Marquette remembers James Foley with prayer vigil

Hundreds gathered Tuesday evening in the Church of the Gesu for a prayer vigil to honor the life of James Foley, a journalist and Marquette alumnus killed by the Islamic State.

But as Foley’s friends and former classmates gathered to mourn his loss with tearful embraces and kind words, violence and anger were forgotten in favor of memories and laughter.

“I thank everyone gathered here to remember the courageous and passionate life of James Foley,” said University President Michael Lovell  as he gave the welcome to the prayer vigil. “His life embodied social justice, and we are extremely proud of how he represented the Marquette community.”

After prayers and a gospel reading, the Rev. Frederick Zagone gave a homily speaking about Foley’s email to him in 2011 that expressed his gratitude and the strength he gained from prayer during his first captivity.

Once the readings and psalms were finished, there was a time to reflect and share, beginning with remarks from Lori Bergen, dean of the College of Communication.

“Driven by passion to tell untold stories, conflict journalists give a human face to war,” Bergen said. “Jim was a courageous journalist, passionately committed to telling the truth about the story of history.”

Bergen stated that 1,072 journalists lost their lives because of the conflicts and truths they tried to share, and thanked Foley for his writings that told stories that make a difference.

After Bergen stepped down, Tom Durkin, a 1996 Marquette alumnus, gave testament to his friend. As he unfolded his papers and clung to his composure, it was clear that Durkin was grieving. Grieving for a man perhaps few people at Gesu had met or truly known.

“Jim, it’s me, Durkin,” began a letter of sorrow and hope written with the help of Foley’s friends and family as they said goodbye. “Jimmy, I’m looking out on Gesu and I’ve never seen so many people. So many people are here.”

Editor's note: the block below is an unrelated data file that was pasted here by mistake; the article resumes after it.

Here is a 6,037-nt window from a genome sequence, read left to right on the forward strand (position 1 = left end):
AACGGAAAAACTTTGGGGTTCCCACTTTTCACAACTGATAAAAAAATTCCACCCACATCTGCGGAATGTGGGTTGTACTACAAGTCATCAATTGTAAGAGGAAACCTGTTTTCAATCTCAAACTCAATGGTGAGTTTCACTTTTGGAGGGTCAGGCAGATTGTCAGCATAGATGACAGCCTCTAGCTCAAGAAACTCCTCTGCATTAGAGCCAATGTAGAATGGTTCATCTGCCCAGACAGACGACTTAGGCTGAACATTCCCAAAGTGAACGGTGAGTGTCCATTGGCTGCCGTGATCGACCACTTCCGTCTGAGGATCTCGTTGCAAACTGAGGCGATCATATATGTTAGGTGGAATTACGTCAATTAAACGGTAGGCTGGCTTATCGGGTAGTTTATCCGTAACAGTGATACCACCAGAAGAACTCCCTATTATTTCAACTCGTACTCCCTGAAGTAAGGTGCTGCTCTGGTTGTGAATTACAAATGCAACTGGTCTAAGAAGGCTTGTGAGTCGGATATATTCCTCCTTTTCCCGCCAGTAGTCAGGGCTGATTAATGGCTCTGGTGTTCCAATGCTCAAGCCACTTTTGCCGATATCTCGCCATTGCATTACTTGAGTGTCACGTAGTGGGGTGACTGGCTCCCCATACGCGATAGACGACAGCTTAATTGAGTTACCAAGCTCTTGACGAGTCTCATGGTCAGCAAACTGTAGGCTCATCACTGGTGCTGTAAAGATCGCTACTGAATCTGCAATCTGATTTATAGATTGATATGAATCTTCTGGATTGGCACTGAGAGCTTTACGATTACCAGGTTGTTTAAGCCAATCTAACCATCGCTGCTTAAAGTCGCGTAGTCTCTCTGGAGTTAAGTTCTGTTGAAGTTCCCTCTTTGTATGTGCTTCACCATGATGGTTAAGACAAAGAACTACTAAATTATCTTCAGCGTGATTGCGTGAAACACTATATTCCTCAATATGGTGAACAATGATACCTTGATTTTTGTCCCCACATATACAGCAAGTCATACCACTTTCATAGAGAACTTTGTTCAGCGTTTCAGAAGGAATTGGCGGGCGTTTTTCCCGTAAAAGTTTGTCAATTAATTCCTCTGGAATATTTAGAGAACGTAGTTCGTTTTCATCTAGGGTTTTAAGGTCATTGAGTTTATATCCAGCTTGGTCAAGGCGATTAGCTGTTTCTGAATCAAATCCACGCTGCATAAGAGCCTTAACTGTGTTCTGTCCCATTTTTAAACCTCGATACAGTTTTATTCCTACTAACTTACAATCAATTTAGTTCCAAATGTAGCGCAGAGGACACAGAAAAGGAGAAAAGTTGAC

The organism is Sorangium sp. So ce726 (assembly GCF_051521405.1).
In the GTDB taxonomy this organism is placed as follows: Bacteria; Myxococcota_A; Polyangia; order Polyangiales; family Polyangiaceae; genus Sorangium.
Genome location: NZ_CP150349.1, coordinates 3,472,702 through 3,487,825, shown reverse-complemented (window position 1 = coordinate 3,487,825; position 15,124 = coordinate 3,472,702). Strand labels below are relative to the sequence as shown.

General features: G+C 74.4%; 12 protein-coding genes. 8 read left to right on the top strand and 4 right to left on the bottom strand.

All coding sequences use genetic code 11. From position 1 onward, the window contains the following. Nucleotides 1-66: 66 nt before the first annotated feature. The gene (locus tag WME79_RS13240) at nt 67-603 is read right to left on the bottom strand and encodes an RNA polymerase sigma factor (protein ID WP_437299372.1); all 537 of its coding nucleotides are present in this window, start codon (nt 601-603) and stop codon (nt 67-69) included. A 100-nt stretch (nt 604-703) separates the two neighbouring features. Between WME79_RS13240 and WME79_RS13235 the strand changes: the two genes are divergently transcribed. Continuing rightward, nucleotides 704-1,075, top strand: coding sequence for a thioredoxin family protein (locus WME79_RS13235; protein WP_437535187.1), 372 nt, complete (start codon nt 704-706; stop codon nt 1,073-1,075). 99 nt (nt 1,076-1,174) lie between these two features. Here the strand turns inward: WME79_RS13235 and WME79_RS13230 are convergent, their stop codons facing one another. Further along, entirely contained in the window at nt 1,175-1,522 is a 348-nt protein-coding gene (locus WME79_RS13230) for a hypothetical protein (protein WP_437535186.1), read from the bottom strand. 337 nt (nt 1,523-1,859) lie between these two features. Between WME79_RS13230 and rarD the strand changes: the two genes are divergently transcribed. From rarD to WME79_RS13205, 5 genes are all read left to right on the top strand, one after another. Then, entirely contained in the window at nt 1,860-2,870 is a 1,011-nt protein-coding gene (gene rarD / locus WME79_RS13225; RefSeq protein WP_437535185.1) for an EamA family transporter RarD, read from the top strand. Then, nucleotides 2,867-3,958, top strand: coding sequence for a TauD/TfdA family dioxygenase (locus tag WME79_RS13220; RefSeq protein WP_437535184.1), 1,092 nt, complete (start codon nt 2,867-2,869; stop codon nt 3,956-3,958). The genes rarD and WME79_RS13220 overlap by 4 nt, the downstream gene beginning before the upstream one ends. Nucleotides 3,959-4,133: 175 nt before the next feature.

The crowd chuckled at jokes about spelling Foley name right on the back of rugby jerseys, and stories about driving a car through campus and hitting a light post. The crowd shed tears with Durkin as he shared what he had lost.

“There are so many people thinking about you,” Durkin said. “I know you don’t like when the story’s about you, but I think it’s OK this time. I know it’s for the right reasons.”

The story Durkin told was not of a journalist who wrote about dangerous and faraway places, but of a friend, classmate, mentor, son and brother. The story was of Jim, a man who never hesitated to help a friend, who was a light in the darkness and who never stopped believing in good.

“So many more people are here in Gesu because of you,” Durkin said. “Because of your heart. Because you were brave when we couldn’t be. Because you made each one of us feel like the most important person in the world when we were with you. Jimmy man, I miss you. I want one more hug, one more phone call, one more trip, one more adventure. I just want to hear you say, ‘Come on, Tommy!’”

The vigil concluded with a reading of Foley’s 2011 letter to the Marquette Journal and a powerful candle lighting ceremony for peace and healing, but what was perhaps the most powerful was the moving conclusion to Durkin’s earlier letter of heartbreak and remembrance.

“Jimmy, right now I want you to get some rest. I know how strong you were for so long,” Durkin said. “You were so good, so very good. You are like a light in the darkness. You make my heart swell with pride. I’m so happy that you sat down next to me at Angelo’s pub during the first week of our freshman year. I’m so happy that you started that conversation. Please Jimmy, just promise me you’ll wait for us in heaven. Promise me that. We all want to see you again someday. I love you, Jimmy. We all do.”